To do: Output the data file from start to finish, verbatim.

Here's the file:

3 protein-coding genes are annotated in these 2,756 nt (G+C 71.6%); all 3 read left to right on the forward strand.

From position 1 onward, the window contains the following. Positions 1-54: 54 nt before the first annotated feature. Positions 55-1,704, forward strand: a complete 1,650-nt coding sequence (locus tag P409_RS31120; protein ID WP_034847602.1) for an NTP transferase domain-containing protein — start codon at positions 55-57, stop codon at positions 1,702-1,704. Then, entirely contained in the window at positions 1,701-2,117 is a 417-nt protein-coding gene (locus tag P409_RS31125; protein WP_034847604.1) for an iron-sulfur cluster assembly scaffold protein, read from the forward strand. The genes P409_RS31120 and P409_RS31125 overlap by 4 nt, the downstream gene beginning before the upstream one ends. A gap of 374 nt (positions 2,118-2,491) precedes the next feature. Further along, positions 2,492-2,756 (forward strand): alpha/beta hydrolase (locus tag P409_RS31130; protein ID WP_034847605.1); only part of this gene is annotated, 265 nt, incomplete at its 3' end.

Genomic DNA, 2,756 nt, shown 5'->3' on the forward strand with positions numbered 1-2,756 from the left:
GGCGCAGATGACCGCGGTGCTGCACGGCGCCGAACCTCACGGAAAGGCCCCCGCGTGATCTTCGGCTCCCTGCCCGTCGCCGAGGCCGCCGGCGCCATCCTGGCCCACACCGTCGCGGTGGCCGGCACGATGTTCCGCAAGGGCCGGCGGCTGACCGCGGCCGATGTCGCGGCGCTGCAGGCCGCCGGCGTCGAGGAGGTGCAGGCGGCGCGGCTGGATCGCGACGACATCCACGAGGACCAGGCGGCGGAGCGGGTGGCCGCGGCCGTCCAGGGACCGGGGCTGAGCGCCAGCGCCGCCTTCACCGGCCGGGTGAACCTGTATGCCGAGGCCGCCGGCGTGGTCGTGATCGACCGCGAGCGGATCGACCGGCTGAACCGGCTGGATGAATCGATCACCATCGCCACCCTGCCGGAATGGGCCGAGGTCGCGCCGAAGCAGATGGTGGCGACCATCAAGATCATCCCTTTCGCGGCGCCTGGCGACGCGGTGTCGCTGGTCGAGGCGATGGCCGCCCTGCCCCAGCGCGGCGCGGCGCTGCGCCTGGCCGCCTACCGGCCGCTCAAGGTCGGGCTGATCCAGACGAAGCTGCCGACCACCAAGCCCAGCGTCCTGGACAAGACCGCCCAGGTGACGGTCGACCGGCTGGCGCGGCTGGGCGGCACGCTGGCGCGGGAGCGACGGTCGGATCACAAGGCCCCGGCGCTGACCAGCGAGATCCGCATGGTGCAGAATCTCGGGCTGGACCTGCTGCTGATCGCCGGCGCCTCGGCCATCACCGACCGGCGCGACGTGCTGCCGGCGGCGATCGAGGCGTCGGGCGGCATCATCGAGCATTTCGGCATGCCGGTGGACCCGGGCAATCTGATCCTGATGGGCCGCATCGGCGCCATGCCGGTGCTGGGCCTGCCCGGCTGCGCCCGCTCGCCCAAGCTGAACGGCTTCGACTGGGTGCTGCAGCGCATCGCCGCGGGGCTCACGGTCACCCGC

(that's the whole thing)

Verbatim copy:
3 protein-coding genes are annotated in these 2,756 nt (G+C 71.6%); all 3 read left to right on the forward strand.

From position 1 onward, the window contains the following. Positions 1-54: 54 nt before the first annotated feature. Positions 55-1,704, forward strand: a complete 1,650-nt coding sequence (locus tag P409_RS31120; protein ID WP_034847602.1) for an NTP transferase domain-containing protein — start codon at positions 55-57, stop codon at positions 1,702-1,704. Then, entirely contained in the window at positions 1,701-2,117 is a 417-nt protein-coding gene (locus tag P409_RS31125; protein WP_034847604.1) for an iron-sulfur cluster assembly scaffold protein, read from the forward strand. The genes P409_RS31120 and P409_RS31125 overlap by 4 nt, the downstream gene beginning before the upstream one ends. A gap of 374 nt (positions 2,118-2,491) precedes the next feature. Further along, positions 2,492-2,756 (forward strand): alpha/beta hydrolase (locus tag P409_RS31130; protein ID WP_034847605.1); only part of this gene is annotated, 265 nt, incomplete at its 3' end.

Genomic DNA, 2,756 nt, shown 5'->3' on the forward strand with positions numbered 1-2,756 from the left:
GGCGCAGATGACCGCGGTGCTGCACGGCGCCGAACCTCACGGAAAGGCCCCCGCGTGATCTTCGGCTCCCTGCCCGTCGCCGAGGCCGCCGGCGCCATCCTGGCCCACACCGTCGCGGTGGCCGGCACGATGTTCCGCAAGGGCCGGCGGCTGACCGCGGCCGATGTCGCGGCGCTGCAGGCCGCCGGCGTCGAGGAGGTGCAGGCGGCGCGGCTGGATCGCGACGACATCCACGAGGACCAGGCGGCGGAGCGGGTGGCCGCGGCCGTCCAGGGACCGGGGCTGAGCGCCAGCGCCGCCTTCACCGGCCGGGTGAACCTGTATGCCGAGGCCGCCGGCGTGGTCGTGATCGACCGCGAGCGGATCGACCGGCTGAACCGGCTGGATGAATCGATCACCATCGCCACCCTGCCGGAATGGGCCGAGGTCGCGCCGAAGCAGATGGTGGCGACCATCAAGATCATCCCTTTCGCGGCGCCTGGCGACGCGGTGTCGCTGGTCGAGGCGATGGCCGCCCTGCCCCAGCGCGGCGCGGCGCTGCGCCTGGCCGCCTACCGGCCGCTCAAGGTCGGGCTGATCCAGACGAAGCTGCCGACCACCAAGCCCAGCGTCCTGGACAAGACCGCCCAGGTGACGGTCGACCGGCTGGCGCGGCTGGGCGGCACGCTGGCGCGGGAGCGACGGTCGGATCACAAGGCCCCGGCGCTGACCAGCGAGATCCGCATGGTGCAGAATCTCGGGCTGGACCTGCTGCTGATCGCCGGCGCCTCGGCCATCACCGACCGGCGCGACGTGCTGCCGGCGGCGATCGAGGCGTCGGGCGGCATCATCGAGCATTTCGGCATGCCGGTGGACCCGGGCAATCTGATCCTGATGGGCCGCATCGGCGCCATGCCGGTGCTGGGCCTGCCCGGCTGCGCCCGCTCGCCCAAGCTGAACGGCTTCGACTGGGTGCTGCAGCGCATCGCCGCGGGGCTCACGGTCACCCGC